John Wheeler

John Wheeler

Meteorologist

John Wheeler is Chief Meteorologist for WDAY, a position he has had since May of 1985. Wheeler grew up in the South, in Louisiana and Alabama, and cites his family's move to the Midwest as important to developing his fascination with weather and climate. Wheeler lived in Wisconsin and Iowa as a teenager. He attended Iowa State University and achieved a B.S. degree in Meteorology in 1984. Wheeler worked about a year at WOI-TV in central Iowa before moving to Fargo and WDAY..

Wheeler covers weather for WDAY TV and radio, as well as for The Forum and for inforum.com. Most meteorologists find stormy and extreme weather fascinating and Wheeler is no exception, but his biggest interest is severe winter weather.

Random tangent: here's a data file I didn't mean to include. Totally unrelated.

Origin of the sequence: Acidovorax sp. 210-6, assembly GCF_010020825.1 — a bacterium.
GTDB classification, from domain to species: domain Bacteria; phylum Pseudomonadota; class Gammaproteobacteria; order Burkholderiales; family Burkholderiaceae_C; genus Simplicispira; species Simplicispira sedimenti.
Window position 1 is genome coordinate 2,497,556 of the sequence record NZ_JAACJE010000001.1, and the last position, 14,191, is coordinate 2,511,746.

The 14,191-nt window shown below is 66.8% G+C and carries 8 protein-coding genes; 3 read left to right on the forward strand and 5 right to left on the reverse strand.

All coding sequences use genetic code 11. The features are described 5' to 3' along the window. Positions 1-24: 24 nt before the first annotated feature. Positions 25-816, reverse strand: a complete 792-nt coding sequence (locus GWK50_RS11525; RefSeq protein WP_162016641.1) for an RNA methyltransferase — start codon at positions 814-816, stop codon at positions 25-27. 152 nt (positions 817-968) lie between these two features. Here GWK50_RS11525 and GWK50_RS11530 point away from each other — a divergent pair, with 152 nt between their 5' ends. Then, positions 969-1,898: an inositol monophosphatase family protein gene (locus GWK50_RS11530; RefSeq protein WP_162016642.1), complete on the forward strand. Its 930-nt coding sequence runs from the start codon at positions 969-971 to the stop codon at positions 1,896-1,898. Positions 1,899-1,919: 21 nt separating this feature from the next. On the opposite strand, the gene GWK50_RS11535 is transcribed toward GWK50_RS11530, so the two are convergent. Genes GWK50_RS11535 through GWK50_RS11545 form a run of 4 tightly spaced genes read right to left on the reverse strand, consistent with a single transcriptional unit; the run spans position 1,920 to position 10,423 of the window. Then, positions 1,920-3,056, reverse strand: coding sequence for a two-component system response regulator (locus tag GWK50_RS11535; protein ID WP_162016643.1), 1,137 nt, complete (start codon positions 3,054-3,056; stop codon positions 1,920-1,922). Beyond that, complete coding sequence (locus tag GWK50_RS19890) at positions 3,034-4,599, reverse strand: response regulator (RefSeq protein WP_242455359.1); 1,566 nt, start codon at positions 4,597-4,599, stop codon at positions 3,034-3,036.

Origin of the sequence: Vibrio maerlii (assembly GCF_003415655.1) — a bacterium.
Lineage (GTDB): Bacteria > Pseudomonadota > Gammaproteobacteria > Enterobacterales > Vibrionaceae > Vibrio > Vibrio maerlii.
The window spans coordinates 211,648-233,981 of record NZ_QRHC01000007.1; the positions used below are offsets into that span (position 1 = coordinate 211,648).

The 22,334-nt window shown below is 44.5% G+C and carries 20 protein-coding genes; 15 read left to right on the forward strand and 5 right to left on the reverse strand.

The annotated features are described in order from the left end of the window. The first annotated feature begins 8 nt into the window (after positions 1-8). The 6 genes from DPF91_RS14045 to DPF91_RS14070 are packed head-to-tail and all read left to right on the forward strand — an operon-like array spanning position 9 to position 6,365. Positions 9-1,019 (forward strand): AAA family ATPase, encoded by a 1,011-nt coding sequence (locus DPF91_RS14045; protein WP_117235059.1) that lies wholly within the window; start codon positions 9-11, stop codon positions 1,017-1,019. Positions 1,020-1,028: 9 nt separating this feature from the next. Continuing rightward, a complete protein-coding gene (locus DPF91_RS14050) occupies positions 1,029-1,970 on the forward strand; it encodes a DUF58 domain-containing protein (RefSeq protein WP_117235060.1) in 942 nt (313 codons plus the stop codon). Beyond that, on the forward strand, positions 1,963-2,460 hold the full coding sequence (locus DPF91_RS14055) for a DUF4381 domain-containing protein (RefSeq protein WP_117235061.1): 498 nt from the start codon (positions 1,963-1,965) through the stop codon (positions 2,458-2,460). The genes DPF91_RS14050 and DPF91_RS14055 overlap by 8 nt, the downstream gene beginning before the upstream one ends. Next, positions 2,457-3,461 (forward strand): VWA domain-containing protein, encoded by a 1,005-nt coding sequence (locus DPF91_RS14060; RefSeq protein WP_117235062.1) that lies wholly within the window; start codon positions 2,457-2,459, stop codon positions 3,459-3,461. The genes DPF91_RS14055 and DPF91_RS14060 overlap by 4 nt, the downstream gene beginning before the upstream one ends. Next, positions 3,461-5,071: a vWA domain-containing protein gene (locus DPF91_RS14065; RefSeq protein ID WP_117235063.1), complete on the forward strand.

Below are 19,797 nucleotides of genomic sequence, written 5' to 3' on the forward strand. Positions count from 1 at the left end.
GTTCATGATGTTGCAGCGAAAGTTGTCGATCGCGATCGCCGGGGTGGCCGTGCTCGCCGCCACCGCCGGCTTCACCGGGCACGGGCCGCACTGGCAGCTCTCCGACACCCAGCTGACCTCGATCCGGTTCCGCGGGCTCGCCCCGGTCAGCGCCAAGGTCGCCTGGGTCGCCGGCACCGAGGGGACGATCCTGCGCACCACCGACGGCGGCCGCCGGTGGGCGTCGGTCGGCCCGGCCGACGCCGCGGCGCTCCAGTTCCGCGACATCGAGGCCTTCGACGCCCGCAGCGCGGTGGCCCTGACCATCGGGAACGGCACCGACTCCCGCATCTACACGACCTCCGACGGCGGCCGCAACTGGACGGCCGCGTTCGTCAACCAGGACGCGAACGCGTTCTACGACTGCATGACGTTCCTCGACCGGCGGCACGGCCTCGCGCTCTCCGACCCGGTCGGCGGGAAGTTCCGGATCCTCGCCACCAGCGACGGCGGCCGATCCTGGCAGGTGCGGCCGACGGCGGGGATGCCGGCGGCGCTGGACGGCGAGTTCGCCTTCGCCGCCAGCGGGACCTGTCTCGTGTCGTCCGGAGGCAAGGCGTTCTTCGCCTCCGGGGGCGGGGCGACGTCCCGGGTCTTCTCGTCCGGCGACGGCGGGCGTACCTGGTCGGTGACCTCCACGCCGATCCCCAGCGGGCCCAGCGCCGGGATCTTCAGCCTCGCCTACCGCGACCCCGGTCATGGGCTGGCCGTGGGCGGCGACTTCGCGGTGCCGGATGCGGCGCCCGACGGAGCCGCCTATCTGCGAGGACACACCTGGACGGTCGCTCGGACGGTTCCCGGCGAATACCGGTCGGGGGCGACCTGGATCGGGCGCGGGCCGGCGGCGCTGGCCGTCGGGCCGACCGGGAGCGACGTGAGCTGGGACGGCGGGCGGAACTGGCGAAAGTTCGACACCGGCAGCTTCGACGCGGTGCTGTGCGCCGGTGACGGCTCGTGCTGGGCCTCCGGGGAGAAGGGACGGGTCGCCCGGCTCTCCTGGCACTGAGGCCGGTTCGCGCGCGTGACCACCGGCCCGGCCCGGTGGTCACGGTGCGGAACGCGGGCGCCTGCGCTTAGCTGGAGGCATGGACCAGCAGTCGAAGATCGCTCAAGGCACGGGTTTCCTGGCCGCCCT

Temperatures at weather stations all across the Dakotas and Minnesota, even as far south as Rochester, recorded temperatures well into the -40s.
This oddity is very important to life on Earth as we know it.
Severe storms and tornadoes are a regular part of the climatology of the southeastern part of the United States in winter.
A 10-degree difference is the same difference, no matter where it is on the temperature scale.
The Accumulated Cyclone Energy index this season was 22% lower than average.
A lava flow from the now-erupting volcano has cut power to the site.
Temperature inversions, when a layer of warm air aloft covers cooler air below, are much more common during winter.
Water content, snow temperature and low humidity all slowed the snow melt.
When water is evaporating in summer the air temperature is certainly not 212 degrees.
England's worst storm on record may well have been the Great Storm of 1703.